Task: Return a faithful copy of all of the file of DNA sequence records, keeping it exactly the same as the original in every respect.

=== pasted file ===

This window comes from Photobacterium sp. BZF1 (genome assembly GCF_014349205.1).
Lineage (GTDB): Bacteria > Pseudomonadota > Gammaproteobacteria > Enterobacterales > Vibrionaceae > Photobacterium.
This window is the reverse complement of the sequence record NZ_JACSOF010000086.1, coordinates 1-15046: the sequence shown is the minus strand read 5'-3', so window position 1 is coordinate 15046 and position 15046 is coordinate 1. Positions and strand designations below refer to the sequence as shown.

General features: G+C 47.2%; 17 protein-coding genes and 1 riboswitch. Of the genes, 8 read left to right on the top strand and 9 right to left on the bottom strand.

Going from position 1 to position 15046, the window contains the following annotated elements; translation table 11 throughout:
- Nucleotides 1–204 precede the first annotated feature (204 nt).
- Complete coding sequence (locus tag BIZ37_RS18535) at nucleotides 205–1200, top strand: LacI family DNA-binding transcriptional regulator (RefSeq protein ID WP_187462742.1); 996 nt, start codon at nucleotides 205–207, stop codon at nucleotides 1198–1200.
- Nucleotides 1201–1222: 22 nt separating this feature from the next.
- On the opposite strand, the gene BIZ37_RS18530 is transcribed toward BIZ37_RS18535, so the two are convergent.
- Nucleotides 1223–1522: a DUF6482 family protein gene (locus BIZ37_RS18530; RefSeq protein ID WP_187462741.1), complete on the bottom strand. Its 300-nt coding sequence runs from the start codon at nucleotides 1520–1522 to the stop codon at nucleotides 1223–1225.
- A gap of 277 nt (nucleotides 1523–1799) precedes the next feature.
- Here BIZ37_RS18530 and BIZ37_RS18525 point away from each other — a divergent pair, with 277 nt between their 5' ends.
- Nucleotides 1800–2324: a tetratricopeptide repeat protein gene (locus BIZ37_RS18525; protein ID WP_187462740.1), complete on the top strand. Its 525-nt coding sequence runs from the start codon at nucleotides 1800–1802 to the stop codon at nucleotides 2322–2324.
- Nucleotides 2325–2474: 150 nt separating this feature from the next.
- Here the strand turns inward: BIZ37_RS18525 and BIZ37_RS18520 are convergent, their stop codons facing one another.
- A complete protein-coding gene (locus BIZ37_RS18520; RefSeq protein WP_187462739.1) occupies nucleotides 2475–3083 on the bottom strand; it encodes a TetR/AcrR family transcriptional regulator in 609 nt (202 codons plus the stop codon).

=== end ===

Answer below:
This window comes from Photobacterium sp. BZF1 (genome assembly GCF_014349205.1).
Lineage (GTDB): Bacteria > Pseudomonadota > Gammaproteobacteria > Enterobacterales > Vibrionaceae > Photobacterium.
This window is the reverse complement of the sequence record NZ_JACSOF010000086.1, coordinates 1-15046: the sequence shown is the minus strand read 5'-3', so window position 1 is coordinate 15046 and position 15046 is coordinate 1. Positions and strand designations below refer to the sequence as shown.

General features: G+C 47.2%; 17 protein-coding genes and 1 riboswitch. Of the genes, 8 read left to right on the top strand and 9 right to left on the bottom strand.

Going from position 1 to position 15046, the window contains the following annotated elements; translation table 11 throughout:
- Nucleotides 1–204 precede the first annotated feature (204 nt).
- Complete coding sequence (locus tag BIZ37_RS18535) at nucleotides 205–1200, top strand: LacI family DNA-binding transcriptional regulator (RefSeq protein ID WP_187462742.1); 996 nt, start codon at nucleotides 205–207, stop codon at nucleotides 1198–1200.
- Nucleotides 1201–1222: 22 nt separating this feature from the next.
- On the opposite strand, the gene BIZ37_RS18530 is transcribed toward BIZ37_RS18535, so the two are convergent.
- Nucleotides 1223–1522: a DUF6482 family protein gene (locus BIZ37_RS18530; RefSeq protein ID WP_187462741.1), complete on the bottom strand. Its 300-nt coding sequence runs from the start codon at nucleotides 1520–1522 to the stop codon at nucleotides 1223–1225.
- A gap of 277 nt (nucleotides 1523–1799) precedes the next feature.
- Here BIZ37_RS18530 and BIZ37_RS18525 point away from each other — a divergent pair, with 277 nt between their 5' ends.
- Nucleotides 1800–2324: a tetratricopeptide repeat protein gene (locus BIZ37_RS18525; protein ID WP_187462740.1), complete on the top strand. Its 525-nt coding sequence runs from the start codon at nucleotides 1800–1802 to the stop codon at nucleotides 2322–2324.
- Nucleotides 2325–2474: 150 nt separating this feature from the next.
- Here the strand turns inward: BIZ37_RS18525 and BIZ37_RS18520 are convergent, their stop codons facing one another.
- A complete protein-coding gene (locus BIZ37_RS18520; RefSeq protein WP_187462739.1) occupies nucleotides 2475–3083 on the bottom strand; it encodes a TetR/AcrR family transcriptional regulator in 609 nt (202 codons plus the stop codon).